16. ^ McWhinney, L. A.; Rothschild, B. M.; Carpenter, K. (2001). "Posttraumatic Chronic Osteomyelitis in Stegosaurus dermal spikes". In Carpenter, Kenneth (ed.). The Armored Dinosaurs. Indiana University Press. pp. 141–56. ISBN 978-0-253-33964-5.
  17. ^ Carpenter, Kenneth; Sanders, Frank; McWhinney, Lorrie A. & Wood, Lowell (2005). "Evidence for predator-prey relationships: Examples for Allosaurus and Stegosaurus". In Carpenter, Kenneth (ed.). The Carnivorous Dinosaurs. Bloomington and Indianapolis: Indiana University Press. p. 325. ISBN 978-0-253-34539-4.
  18. ^ Carpenter, Kenneth (1998). "Armor of Stegosaurus stenops, and the taphonomic history of a new specimen from Garden Park, Colorado". Modern Geology. 23: 127–44.
  19. ^ Marsh, O. C (1877). "A new order of extinct Reptilia (Stegosauria) from the Jurassic of the Rocky Mountains". American Journal of Science. 14 (84): 513–14. Bibcode:1877AmJS...14..513M. doi:10.2475/ajs.s3-14.84.513. S2CID 130078453.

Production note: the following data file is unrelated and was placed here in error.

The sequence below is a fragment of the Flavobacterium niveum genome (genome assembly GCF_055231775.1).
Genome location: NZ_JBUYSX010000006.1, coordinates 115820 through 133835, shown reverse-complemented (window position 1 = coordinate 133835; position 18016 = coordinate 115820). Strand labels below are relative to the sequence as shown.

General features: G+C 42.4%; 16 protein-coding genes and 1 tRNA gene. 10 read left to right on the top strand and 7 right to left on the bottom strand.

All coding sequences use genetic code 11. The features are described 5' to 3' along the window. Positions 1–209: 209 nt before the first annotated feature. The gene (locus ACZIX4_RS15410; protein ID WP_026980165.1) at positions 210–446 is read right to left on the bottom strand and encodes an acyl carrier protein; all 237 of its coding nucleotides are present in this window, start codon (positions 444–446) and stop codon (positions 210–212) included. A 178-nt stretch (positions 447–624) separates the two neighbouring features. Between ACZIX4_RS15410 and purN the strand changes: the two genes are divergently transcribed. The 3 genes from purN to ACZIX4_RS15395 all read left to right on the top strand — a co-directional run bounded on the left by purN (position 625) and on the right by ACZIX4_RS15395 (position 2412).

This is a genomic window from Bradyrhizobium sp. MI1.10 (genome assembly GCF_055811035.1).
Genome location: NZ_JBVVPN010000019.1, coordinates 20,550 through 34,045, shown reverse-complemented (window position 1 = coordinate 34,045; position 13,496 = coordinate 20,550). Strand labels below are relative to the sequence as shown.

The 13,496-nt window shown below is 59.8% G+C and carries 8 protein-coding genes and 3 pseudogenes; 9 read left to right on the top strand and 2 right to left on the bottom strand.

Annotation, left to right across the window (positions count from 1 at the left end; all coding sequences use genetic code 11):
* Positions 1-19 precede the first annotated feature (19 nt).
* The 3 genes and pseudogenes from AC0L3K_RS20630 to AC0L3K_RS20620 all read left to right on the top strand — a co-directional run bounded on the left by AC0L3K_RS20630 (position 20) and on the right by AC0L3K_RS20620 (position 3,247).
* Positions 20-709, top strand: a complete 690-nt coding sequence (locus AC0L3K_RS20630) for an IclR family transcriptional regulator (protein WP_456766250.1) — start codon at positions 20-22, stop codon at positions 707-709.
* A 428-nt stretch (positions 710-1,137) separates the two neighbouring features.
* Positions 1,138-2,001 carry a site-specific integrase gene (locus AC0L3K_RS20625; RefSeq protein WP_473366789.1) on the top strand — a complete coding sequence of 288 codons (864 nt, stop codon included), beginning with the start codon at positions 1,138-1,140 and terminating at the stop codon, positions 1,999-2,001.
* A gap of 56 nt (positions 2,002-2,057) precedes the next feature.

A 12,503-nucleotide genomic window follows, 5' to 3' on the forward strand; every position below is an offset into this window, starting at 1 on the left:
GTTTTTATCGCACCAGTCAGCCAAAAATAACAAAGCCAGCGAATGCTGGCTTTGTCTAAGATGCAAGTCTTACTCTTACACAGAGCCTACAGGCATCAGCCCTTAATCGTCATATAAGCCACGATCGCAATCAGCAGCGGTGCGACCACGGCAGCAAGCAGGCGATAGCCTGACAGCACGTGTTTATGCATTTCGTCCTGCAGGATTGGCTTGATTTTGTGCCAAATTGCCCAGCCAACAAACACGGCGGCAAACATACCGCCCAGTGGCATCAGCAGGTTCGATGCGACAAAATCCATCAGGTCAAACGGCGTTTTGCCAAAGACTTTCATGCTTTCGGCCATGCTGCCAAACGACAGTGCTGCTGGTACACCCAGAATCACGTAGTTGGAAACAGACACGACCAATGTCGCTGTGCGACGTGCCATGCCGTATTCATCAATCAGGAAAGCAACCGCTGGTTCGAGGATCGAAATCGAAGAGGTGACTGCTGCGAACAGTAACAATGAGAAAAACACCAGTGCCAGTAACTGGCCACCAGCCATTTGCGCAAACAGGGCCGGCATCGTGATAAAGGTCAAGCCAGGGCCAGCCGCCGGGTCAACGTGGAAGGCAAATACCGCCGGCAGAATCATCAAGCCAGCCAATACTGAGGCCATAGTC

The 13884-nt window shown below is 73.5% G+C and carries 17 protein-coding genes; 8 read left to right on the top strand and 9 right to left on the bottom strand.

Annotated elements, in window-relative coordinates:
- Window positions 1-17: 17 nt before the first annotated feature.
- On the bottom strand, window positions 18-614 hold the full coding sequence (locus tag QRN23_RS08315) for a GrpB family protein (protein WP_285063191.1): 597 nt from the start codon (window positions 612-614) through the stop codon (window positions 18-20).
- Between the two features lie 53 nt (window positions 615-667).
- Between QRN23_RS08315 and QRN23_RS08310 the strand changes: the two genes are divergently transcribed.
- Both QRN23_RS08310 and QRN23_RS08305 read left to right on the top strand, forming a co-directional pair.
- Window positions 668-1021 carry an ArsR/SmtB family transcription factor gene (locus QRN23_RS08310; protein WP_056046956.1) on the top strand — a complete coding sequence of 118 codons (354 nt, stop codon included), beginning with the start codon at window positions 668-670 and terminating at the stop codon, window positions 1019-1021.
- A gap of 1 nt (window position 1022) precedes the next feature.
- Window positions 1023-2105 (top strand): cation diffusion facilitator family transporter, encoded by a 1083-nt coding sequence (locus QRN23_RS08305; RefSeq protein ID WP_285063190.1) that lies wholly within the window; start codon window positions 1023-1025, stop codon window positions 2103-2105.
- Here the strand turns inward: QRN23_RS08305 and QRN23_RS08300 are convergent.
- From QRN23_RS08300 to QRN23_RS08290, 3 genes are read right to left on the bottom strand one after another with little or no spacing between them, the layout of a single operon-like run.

20. ^ Carpenter, K.; Galton, P. M. (2001). "Othniel Charles Marsh and the Eight-Spiked Stegosaurus". In Carpenter, Kenneth (ed.). The Armored Dinosaurs. Indiana University Press. pp. 76–102. ISBN 978-0-253-33964-5.
  21. ^ Gedeon, Katie; Proudfoot, Nicholas; Young, Benjamin (2017). "Kazhdan-Lusztig polynomials of matroids: a survey of results and conjectures" (PDF). Séminaire Lotharingien de Combinatoire. 78B: 80. arXiv:1611.07474.
  22. ^ Zhu, Wandi S.; Litterman, Adam J.; Sekhon, Harshaan S.; Kageyama, Robin; Arce, Maya M.; Taylor, Kimberly E.; Zhao, Wenxue; Criswell, Lindsey A.; Zaitlen, Noah; Erle, David J.; Ansel, K. Mark (December 7, 2023). "GCLiPP: global crosslinking and protein purification method for constructing high-resolution occupancy maps for RNA binding proteins". Genome Biology. 24 (1): 281. doi:10.1186/s13059-023-03125-2. ISSN 1474-760X. PMC 10701951. PMID 38062486.
  23. ^ "Thagomizer". thagomizer.ucsf.edu. Retrieved January 12, 2024.